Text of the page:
Original Post Can Be Found At GoodTrash Media
The superlative light



Folks, the future is now. During deadCenter 2016, I was given the opportunity to take cinema outside of the norm. The short documentary The Superlative Light had its world premiere at SXSWand headed northbound to have its Oklahoma premiere at deadCenter film festival.

What makes The Superlative Light unique is that it blends four different concepts to make one whole piece of artistic expression. First, the original twelve-minute short documentary aired during the Okie Shorts block during this year’s festival. Then, attendees experienced the rest of the documentary. And I do mean experience, as this documentary transcends the normal 2D cinematic definition of a documentary.

20160610_213933_HDRAt IAO, a popular independent gallery space in Oklahoma City on historic Film Row,  there was an exhibit of the rest of the documentary’s content. First, there was a short “behind-the-scenes” meta documentary about the making of this documentary that people watched on iPads with headphones.

Then, wait for it, there was this:

The future truly is now.

I got to experience The Superlative Light in full virtual reality. It was entirely immersive experience. While I’ve played some VR games before, I’ve never watched a film in VR. This is an instance where the content being covered by a piece of cinema matches the method of it being shared. Why is the content so fitting for this medium? I think the synopsis articulates it quite well:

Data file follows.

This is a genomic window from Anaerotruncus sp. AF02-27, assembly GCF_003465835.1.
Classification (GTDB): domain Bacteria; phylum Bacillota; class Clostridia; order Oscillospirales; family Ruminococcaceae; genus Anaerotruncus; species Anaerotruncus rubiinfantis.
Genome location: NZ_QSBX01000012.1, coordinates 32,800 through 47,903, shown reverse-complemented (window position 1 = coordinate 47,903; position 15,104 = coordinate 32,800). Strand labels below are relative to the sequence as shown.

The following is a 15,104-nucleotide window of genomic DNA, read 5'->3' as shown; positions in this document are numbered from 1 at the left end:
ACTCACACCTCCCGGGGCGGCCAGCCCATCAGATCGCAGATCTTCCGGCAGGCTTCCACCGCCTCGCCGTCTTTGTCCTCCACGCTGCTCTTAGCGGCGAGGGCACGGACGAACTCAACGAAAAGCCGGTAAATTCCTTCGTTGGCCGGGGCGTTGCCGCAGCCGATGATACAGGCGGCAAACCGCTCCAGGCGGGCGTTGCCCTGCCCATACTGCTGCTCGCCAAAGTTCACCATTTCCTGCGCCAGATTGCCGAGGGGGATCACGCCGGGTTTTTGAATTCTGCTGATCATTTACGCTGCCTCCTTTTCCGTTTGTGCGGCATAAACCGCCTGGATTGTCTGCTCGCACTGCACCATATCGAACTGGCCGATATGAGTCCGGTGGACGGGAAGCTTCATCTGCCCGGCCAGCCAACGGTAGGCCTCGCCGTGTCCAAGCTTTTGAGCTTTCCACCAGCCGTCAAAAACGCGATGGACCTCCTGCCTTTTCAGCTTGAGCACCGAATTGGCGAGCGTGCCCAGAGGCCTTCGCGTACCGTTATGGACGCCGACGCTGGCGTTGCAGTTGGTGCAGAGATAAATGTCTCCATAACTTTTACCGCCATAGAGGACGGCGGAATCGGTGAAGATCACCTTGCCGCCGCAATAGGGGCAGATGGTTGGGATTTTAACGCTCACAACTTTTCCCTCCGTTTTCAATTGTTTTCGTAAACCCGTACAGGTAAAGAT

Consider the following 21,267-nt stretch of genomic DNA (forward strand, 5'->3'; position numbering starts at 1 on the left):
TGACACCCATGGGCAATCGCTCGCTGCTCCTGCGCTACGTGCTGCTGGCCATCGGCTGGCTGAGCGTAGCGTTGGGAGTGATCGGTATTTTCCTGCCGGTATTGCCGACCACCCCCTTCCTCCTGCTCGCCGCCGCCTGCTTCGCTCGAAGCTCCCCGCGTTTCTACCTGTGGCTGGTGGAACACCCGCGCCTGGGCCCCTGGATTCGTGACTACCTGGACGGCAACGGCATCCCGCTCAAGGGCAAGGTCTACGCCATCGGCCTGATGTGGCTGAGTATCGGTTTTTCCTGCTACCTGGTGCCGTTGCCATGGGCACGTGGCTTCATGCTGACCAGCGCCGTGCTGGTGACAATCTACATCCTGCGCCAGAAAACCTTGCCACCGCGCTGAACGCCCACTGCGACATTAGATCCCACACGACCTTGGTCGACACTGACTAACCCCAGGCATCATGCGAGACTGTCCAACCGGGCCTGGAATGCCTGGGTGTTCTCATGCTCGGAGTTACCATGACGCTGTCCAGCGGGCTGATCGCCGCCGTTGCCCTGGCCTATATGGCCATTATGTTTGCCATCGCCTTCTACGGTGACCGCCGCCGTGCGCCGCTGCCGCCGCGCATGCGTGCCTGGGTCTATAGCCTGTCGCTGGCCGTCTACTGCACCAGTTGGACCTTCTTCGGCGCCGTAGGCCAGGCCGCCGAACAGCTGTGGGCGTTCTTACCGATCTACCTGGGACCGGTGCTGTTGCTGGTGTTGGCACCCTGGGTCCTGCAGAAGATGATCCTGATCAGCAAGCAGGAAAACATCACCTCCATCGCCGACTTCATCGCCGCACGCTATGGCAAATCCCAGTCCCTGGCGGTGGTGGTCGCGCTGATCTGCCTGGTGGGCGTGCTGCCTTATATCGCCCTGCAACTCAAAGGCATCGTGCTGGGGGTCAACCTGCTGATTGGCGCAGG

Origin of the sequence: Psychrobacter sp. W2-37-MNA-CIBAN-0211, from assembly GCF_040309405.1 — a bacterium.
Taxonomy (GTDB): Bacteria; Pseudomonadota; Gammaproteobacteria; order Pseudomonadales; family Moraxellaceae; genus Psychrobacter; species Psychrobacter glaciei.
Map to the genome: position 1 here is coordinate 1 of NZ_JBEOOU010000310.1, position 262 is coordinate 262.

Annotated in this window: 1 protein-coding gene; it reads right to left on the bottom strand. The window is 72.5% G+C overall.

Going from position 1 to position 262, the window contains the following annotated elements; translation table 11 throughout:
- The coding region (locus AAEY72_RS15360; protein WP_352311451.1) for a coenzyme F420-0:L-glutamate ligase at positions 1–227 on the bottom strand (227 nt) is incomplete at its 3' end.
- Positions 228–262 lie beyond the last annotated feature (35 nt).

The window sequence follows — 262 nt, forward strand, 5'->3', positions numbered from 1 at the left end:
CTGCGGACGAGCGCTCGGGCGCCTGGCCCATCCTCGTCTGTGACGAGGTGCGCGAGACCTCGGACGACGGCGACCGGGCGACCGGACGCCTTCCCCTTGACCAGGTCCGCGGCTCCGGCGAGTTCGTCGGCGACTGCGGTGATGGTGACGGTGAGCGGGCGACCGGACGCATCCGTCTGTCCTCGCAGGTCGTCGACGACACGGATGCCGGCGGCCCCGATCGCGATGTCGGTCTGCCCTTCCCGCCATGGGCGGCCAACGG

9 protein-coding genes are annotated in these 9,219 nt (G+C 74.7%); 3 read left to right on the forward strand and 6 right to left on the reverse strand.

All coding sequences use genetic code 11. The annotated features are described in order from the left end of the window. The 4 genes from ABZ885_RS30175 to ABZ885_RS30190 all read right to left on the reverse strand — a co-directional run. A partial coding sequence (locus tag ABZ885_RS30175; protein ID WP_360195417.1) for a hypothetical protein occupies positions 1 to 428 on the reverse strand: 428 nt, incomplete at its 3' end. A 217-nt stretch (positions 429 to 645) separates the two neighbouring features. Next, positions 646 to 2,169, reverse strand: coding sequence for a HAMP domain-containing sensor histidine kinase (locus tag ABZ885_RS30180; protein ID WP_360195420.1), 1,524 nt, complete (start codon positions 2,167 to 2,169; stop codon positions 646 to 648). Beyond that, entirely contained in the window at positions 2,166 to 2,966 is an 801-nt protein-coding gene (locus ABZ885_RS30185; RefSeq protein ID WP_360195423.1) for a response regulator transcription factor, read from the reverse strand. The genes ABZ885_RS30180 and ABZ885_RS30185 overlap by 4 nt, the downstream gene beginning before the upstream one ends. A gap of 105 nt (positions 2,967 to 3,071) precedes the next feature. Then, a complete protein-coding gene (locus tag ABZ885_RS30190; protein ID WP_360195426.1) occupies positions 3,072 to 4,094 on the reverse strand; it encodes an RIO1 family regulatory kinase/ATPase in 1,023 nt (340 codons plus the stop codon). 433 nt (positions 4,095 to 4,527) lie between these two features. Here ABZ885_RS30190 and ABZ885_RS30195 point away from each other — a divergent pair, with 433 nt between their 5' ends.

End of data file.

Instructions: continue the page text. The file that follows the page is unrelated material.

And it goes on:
Documentary photographer, Robert Shults, went from being a homeless dreamer to a home-owning artist after taking photos of the bright light source in the known universe, a laser in the basement of the physics department at The University of Texas. The documentary will take the audience back to the spaces he inhabited while homeless, the odd jobs he worked (including a stint as a portrait photographer at Sears) and ultimately to the location that changed his life forever, The Texas Petawatt Laser. THE SUPERLATIVE LIGHT is an uplifting story of an artist’s journey from obscurity to prominence and the photographs he captured along the way. (Synopsis by SXSW)

Using virtual reality to step into the shoes of a homeless man, who then overcomes his circumstances, is an extremely powerful way to tell a story. The fourth part of the documentary was this photographer, the subject of the reinacted documentary, shooting still photos of his time on set during the filming of the documentary about his life. Meta-cinematic storytelling is the prime storytelling method by director Ben Steinbauer for this documentary short. Using virtual reality breaks the concept of the mise-en-scene of cinema. The film’s viewer has a whole world in which to explore, not just the one fulfilled vision of the director.

I was lucky enough to ask the director for an interview before I started the four-part documentary process and after I completed it. He graciously obliged, and we had a fruitful conversation about not just the language of film but the process of garnering empathy through an immersive experience like virtual reality


Director Ben Steinbauer in front of the fourth part of the gallery exhibition of Robert Shults.

Caleb Masters, also of GoodTrash Media, was able to watch the 2D version of the film where I only caught the other 3/4 of the experience. He adds his thoughts to the episode below. Check it out and let us know what you think!


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